Friday, October 30, 2015

Cephalopod Coffeehouse: Fangirl --- Baby's got Voice!

Hello, Cephalopod Coffeehouse participants!

This month I read Fangirl, by Rainbow Rowell. I picked it up at Costco, because I liked the cover:

Costco. Pretty Cover. Easy-peasy lemon squeezy, right?

Fangirl is about Cath, a college freshman whose world is out of whack. Her mother walked out on her family a long time ago (on September 11th - the September 11th), her twin sister Wren (Cath, Wren - get it?) wants space and declines to room together and takes up partying at the frat houses instead, her dad is living alone for this first time in years and struggling with depression. Cath is falling for her roommate Reagan's boyfriend Levi. And the fanfic Cath obsessively writes about Simon Snow (a Harry Potter-ish character/series), isn't cutting it as "original" in her Fiction Writing course.

Fangirl is heavy on dialogue. At times, it felt more like I was eavesdropping on the characters than reading about them. The pacing is slow and the book at times seemed to drag -- although this also made the book feel more real. There are also several long passages of Cath's fanfiction that frankly did not interest me.

But ultimately, I kept reading because of Rainbow Rowell's voice. She has a I-want-to-take-it-behind-the-bleachers-and-get-it-pregnant kind of voice.  Fangirl is a story about voice, too. It is about writing and the many different reasons why we write. It is about leaving the comfort of the stories of our childhood and having the courage to write a story of our own. And it has some fun lines about writing, like this one:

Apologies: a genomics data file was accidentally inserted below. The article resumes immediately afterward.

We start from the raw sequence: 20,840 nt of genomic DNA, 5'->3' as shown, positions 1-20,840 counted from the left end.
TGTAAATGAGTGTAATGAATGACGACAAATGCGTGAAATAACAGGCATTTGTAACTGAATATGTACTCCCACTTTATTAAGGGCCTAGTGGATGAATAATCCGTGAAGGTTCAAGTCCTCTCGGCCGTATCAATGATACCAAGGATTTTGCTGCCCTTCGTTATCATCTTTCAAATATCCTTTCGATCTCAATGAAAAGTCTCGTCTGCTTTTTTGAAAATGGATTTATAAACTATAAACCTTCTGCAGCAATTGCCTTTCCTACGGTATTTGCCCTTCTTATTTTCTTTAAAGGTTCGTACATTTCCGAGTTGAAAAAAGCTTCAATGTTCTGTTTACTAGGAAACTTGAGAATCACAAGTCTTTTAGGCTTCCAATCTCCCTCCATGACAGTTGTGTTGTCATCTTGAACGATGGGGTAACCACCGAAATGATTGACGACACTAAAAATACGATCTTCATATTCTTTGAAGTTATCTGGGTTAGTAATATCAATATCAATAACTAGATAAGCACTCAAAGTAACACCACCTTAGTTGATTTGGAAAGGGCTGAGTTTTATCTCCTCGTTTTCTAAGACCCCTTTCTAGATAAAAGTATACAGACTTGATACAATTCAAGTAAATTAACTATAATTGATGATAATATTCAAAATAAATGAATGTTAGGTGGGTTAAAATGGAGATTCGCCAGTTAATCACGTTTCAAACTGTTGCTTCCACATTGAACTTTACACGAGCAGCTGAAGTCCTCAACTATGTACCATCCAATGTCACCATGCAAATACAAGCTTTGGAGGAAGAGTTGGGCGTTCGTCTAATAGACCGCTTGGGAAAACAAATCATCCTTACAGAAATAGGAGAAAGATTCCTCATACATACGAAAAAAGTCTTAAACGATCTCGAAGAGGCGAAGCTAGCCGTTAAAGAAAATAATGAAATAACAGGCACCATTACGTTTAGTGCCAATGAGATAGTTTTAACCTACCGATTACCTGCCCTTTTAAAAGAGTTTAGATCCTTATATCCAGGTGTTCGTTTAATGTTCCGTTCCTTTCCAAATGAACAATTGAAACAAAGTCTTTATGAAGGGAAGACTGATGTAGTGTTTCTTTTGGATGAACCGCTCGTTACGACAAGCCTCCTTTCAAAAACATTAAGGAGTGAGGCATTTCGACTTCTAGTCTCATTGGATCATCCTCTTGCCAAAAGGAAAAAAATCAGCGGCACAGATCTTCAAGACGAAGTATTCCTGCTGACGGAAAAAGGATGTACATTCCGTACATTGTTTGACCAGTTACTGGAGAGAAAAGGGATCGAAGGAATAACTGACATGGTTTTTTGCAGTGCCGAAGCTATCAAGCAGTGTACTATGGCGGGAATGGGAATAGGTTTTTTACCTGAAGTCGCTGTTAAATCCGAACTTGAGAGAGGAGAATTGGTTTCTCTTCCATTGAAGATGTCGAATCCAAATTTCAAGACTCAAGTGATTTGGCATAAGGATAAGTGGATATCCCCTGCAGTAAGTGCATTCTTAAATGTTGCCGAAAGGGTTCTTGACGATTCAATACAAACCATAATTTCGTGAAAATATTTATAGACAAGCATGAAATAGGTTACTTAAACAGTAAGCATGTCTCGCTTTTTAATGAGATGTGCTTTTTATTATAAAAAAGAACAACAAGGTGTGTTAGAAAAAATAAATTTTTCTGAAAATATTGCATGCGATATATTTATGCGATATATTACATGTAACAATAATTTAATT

“Cath felt like she was swimming in words. Drowning in them, sometimes.”

Or this one:

“Sometimes writing is running downhill, your fingers jerking behind you on the keyboard the way your legs do when they can’t quite keep up with gravity.”  

In conclusion, once again Costco came through for me. It always does.

Friday, September 25, 2015


The phone call comes just after 5 on Tuesday afternoon. My sister, who is 38 weeks pregnant, has lost her baby. The news is unbelievable. I was just with my sister, hours earlier, at the salon, both of us sitting side by side under the heater, our hair wrapped in foil. "You two are sitting the exact same way!" the stylist remarked. We had looked at each other and laughed, our crossed legs and folded arms mirror images, our sisterhood affirmed.

I leave my kids with my husband and head for my sister's house. I merge onto the congested freeway and head south.  It is an unbelievably beautiful autumn day. I lurch along, my mind congested with one thought. Questions will come later. Now I am stumped by this fiction masquerading as fact. My sister has lost her baby. It cannot be.

When I reach the point of the mountain, the traffic slows to a dead stop. Ahead, where a bluff breaks the monotony of blue sky,  a dozen or so daring souls are hang-gliding. It is a thing of fantasy, this scene, and I wonder at these colorful sails before me, neither flying or falling, but suspended mid-air.

The traffic picks up and I continue down the road, toward my sister and heartache and unspeakable pain. For a moment I am soothed by the sight of these floating creatures, neither angels or demons, but mere humans propped up by make-shift wings.